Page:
Noone’s Hole is an iconic and deep pothole on Knockmore mountain in Northern Fermanagh.
In the area between here and Pollaraftra can be found the finest exposed limestone pavement in Northern Ireland (Porter, 2003). The surface karst landscape continues 120 meters below the surface, in what has developed as one of the finest cave systems in Ireland: the Noone’s-Arch system. This is a classic example of the process of karst speleogenesis (cave development).
Noone’s is the catchment sink for the region; from here it percolates through well developed limestone streamways and resurfaces at the spring of the dramatic Arch Cave. The entire length of intricate and often beautiful cave passages are accessible from sink to spring, though there are numerous sumps that must be dived.
As a caving experience, Noone’s-Arch offers most of the challenges and rewards possible in a cave environment. For here there is perfect solid limestone, classic streamway passages and pretty calcite decorations, dramatic deep vertical shafts, multiple diveable sumps; all within a navigable sink-to-spring system. It is a text book story of how a cave works but one which is not often seen in Irish caves.
The shaft entrance at Noone’s is spectacular. At 82m vertical range it is Ireland’s deepest single pothole. Beginning as a small collapsed doline it quickly bells out, as the descending caver passes through the sinking river, along multiple balconies with daylight visible, until the bottom is finally reached. It is vertical karst geology at its best in Ireland. Its history however tells another, more sinister tale. Although of recent times, relative to the cave’s geological age, there occurred an event here which cannot easily be parted from the cave’s story.
Until 1825 Noone’s Hole had been known as Sumera, from the Irish ‘súmaire’ (Dowd, 2015), meaning ‘swallow hole’ but sometimes translated as ‘abyss’. Dominic Noone, a Leitrim man living in Derrygonnelly, was popular locally and known to be fond of music and dancing but perhaps, yet more fond of women. He was involved in the Ribbonmen, an illegal and secret society of marginalised Catholics who fought, often violently, for agrarian reform. Noone became an informant, double-crossing men in his brotherhood. His reasons are often omitted in some descriptions of events but it is said that he acted out of revenge, having been rejected by a woman on whom his charms had failed (McCusker, 1988).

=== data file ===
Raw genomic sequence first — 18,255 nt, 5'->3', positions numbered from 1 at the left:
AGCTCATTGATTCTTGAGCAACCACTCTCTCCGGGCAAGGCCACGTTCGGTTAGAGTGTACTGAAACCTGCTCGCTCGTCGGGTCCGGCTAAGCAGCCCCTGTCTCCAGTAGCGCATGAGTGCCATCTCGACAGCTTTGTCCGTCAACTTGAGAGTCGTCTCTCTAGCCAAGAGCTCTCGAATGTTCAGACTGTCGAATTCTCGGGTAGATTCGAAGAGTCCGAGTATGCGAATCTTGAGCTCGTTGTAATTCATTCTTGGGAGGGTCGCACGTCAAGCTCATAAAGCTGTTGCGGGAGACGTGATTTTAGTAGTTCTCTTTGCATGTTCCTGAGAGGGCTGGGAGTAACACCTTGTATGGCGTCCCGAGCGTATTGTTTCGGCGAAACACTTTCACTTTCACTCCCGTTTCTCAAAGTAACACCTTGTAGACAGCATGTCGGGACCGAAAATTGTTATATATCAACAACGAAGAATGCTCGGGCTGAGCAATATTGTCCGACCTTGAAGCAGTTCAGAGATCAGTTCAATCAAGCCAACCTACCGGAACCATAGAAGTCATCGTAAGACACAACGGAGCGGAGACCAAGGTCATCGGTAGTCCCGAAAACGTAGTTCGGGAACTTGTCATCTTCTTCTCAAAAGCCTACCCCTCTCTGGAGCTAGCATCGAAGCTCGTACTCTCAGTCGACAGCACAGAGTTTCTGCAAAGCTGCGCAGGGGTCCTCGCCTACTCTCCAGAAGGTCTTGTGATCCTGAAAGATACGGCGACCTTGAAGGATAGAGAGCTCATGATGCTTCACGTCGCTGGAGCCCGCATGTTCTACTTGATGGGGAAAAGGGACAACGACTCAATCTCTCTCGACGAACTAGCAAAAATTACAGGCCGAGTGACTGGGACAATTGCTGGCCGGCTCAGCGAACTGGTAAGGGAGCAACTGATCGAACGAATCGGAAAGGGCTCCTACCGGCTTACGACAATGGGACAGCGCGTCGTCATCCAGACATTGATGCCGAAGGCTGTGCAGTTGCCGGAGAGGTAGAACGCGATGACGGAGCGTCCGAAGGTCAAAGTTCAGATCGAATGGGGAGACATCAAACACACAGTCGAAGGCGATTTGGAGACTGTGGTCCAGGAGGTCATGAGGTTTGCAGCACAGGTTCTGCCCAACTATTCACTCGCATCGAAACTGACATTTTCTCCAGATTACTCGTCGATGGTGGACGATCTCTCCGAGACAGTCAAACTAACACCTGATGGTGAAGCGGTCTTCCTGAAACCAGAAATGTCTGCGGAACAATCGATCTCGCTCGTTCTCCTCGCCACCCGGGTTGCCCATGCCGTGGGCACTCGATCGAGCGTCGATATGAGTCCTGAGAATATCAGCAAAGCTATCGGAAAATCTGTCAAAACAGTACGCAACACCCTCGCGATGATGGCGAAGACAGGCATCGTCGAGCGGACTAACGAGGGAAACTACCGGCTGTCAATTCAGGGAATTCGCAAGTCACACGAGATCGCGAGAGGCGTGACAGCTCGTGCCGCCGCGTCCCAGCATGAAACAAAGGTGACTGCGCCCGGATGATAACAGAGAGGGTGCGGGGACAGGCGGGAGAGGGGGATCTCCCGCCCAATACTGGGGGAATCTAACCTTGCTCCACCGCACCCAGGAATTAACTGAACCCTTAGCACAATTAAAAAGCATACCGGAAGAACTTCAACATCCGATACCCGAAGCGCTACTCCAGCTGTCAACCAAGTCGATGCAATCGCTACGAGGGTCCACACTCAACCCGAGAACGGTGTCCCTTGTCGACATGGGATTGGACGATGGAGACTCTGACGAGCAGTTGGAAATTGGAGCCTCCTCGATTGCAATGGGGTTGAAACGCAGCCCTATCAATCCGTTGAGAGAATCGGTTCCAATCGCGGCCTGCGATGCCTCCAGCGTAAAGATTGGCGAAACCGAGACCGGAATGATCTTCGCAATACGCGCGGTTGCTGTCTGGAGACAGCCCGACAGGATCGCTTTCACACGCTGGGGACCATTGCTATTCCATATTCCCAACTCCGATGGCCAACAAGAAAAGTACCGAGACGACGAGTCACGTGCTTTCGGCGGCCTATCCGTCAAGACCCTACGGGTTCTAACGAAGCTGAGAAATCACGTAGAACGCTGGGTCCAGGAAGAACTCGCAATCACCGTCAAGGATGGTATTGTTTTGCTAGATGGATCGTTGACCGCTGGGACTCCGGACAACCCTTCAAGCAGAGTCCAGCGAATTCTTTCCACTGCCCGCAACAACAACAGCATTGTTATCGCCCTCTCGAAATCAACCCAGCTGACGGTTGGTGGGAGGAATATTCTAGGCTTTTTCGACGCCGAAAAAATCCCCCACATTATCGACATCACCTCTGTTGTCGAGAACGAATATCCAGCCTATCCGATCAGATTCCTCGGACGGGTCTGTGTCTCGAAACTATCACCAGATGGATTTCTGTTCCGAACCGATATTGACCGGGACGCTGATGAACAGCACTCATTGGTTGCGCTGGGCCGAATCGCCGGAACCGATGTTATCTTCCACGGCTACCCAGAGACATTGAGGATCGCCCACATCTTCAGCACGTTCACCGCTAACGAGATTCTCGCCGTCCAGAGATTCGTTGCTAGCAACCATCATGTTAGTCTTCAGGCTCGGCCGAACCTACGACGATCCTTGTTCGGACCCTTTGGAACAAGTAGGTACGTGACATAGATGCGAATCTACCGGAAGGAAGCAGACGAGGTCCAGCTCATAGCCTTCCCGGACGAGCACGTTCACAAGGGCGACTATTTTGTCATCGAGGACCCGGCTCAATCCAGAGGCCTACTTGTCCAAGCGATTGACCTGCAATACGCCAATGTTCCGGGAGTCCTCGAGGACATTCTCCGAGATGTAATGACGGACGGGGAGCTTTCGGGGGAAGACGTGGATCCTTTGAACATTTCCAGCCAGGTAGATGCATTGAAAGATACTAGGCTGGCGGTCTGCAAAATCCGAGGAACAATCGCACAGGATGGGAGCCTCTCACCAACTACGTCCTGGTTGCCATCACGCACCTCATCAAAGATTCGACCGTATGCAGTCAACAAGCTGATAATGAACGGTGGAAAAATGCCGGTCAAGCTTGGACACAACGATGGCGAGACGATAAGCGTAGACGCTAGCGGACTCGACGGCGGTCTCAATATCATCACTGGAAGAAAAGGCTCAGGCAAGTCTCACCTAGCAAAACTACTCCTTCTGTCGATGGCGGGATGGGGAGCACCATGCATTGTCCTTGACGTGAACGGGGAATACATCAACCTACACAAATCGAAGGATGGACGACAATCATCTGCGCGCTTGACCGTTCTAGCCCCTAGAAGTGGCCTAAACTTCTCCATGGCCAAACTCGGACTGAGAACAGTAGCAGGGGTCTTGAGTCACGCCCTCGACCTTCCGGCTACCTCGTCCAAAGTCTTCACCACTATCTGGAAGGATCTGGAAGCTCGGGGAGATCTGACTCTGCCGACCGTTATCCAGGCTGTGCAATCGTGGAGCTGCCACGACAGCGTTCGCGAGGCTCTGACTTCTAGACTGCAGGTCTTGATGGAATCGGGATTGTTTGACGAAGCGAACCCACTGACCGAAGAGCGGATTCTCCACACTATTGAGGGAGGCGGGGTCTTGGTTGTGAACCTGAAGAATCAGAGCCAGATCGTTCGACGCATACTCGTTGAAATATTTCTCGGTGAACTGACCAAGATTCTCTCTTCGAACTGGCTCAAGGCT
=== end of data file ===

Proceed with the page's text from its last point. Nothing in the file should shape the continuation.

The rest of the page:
In revenge, he informed on her and her brothers and many were tried and exported to Australia for life. Noone was placed under voluntary police protection. Some stories tell he was lured to a wedding, drawn by his love of music; others tell it was a tryst with a woman. Either way, he was deceived on the heights of Knockmore where he was met by the Ribbonmen. Beaten with some “tremendous weapon” (as described to the jury of the day), it was supposed that he received informant’s ‘justice’, by having his tongue cut out and being thrown down the depth of Sumera, or Noone’s Hole. No one was ever charged and no one colected the police reward of £100. His story was maintained in a long ballad of 1879, part of which is quoted below.
Noone’s-Arch has further history from the close of the 19th century. Both ends of the system were chosen to be investigated by Édouard Martell, the father of speleology, on his visit to Ireland. I will cover this separately when I write on the caves of Marble Arch.
I don’t normally include content on this website that is not mine, but an exception has to be made for the following work. The concept and execution is by Becks Kelly, who features in the majority of photos on this entry, and is inspired by the fate of Dominic Noone and the role of the Ribbonmen secret society. It was featured as the SUICRO Symposium 2019 t-shirt design and sold out exceptionally fast. It is a beautiful piece, so please enjoy and support Becks’s work at her Instagram account here: https://www.instagram.com/buckfaust_art/?hl=en
Note: In published works, this cave is named Noon’s Hole. I have taken the liberty to change it, here, to Noone’s Hole to reflect its origin and because if a man is going to die to name a cave, then the least we can do is spell his name properly!
Dowd, M., 2015, The Archaeology of Caves in Ireland, Oxbow Books: Oxford.
McCusker, B., 1988. Dominick Noone and How Noone’s Hole near Derrygonnelly Got Its Name. Clogher Record, 13, pp. 137-140.
Porter, E. M., 2003. Belmore, Ballintempo & Tullybrack Uplands; Noon’s Hole-Arch Cave, Earth Science Conservation Review, viewed 28th May 2020, <http://www.habitas.org.uk/escr/site.asp?item=1161>